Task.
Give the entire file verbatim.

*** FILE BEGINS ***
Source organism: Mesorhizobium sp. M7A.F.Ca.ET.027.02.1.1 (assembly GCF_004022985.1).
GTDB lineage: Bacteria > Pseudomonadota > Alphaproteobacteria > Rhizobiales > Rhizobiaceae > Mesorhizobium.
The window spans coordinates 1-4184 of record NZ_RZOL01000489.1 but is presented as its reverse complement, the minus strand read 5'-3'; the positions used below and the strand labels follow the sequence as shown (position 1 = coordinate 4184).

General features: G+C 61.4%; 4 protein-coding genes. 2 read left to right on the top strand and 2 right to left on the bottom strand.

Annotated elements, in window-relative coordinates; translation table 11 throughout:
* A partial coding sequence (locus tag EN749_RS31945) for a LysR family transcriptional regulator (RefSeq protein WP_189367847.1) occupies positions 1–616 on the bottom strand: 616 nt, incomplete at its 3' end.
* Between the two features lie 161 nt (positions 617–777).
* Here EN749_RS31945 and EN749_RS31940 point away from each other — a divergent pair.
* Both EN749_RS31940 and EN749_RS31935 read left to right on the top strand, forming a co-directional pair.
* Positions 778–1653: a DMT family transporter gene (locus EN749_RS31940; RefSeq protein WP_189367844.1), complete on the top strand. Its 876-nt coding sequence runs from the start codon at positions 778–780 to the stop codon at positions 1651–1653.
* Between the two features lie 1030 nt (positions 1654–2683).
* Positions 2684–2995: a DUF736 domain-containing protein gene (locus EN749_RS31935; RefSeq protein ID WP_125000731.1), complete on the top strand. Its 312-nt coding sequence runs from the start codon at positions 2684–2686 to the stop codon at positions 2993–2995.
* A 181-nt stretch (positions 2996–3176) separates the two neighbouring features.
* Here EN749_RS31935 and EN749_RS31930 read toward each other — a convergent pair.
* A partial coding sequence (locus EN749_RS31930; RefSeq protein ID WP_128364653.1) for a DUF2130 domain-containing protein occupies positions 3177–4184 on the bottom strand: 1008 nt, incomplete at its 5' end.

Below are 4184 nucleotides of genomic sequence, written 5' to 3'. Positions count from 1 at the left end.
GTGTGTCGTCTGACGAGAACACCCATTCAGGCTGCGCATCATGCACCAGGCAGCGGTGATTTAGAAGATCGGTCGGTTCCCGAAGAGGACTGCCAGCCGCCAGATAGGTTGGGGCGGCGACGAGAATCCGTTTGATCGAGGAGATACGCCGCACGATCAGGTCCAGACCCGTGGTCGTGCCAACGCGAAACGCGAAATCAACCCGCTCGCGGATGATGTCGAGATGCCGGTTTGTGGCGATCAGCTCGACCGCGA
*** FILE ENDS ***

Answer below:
Source organism: Mesorhizobium sp. M7A.F.Ca.ET.027.02.1.1 (assembly GCF_004022985.1).
GTDB lineage: Bacteria > Pseudomonadota > Alphaproteobacteria > Rhizobiales > Rhizobiaceae > Mesorhizobium.
The window spans coordinates 1-4184 of record NZ_RZOL01000489.1 but is presented as its reverse complement, the minus strand read 5'-3'; the positions used below and the strand labels follow the sequence as shown (position 1 = coordinate 4184).

General features: G+C 61.4%; 4 protein-coding genes. 2 read left to right on the top strand and 2 right to left on the bottom strand.

Annotated elements, in window-relative coordinates; translation table 11 throughout:
* A partial coding sequence (locus tag EN749_RS31945) for a LysR family transcriptional regulator (RefSeq protein WP_189367847.1) occupies positions 1–616 on the bottom strand: 616 nt, incomplete at its 3' end.
* Between the two features lie 161 nt (positions 617–777).
* Here EN749_RS31945 and EN749_RS31940 point away from each other — a divergent pair.
* Both EN749_RS31940 and EN749_RS31935 read left to right on the top strand, forming a co-directional pair.
* Positions 778–1653: a DMT family transporter gene (locus EN749_RS31940; RefSeq protein WP_189367844.1), complete on the top strand. Its 876-nt coding sequence runs from the start codon at positions 778–780 to the stop codon at positions 1651–1653.
* Between the two features lie 1030 nt (positions 1654–2683).
* Positions 2684–2995: a DUF736 domain-containing protein gene (locus EN749_RS31935; RefSeq protein ID WP_125000731.1), complete on the top strand. Its 312-nt coding sequence runs from the start codon at positions 2684–2686 to the stop codon at positions 2993–2995.
* A 181-nt stretch (positions 2996–3176) separates the two neighbouring features.
* Here EN749_RS31935 and EN749_RS31930 read toward each other — a convergent pair.
* A partial coding sequence (locus EN749_RS31930; RefSeq protein ID WP_128364653.1) for a DUF2130 domain-containing protein occupies positions 3177–4184 on the bottom strand: 1008 nt, incomplete at its 5' end.

Below are 4184 nucleotides of genomic sequence, written 5' to 3'. Positions count from 1 at the left end.
GTGTGTCGTCTGACGAGAACACCCATTCAGGCTGCGCATCATGCACCAGGCAGCGGTGATTTAGAAGATCGGTCGGTTCCCGAAGAGGACTGCCAGCCGCCAGATAGGTTGGGGCGGCGACGAGAATCCGTTTGATCGAGGAGATACGCCGCACGATCAGGTCCAGACCCGTGGTCGTGCCAACGCGAAACGCGAAATCAACCCGCTCGCGGATGATGTCGAGATGCCGGTTTGTGGCGATCAGCTCGACCGCGA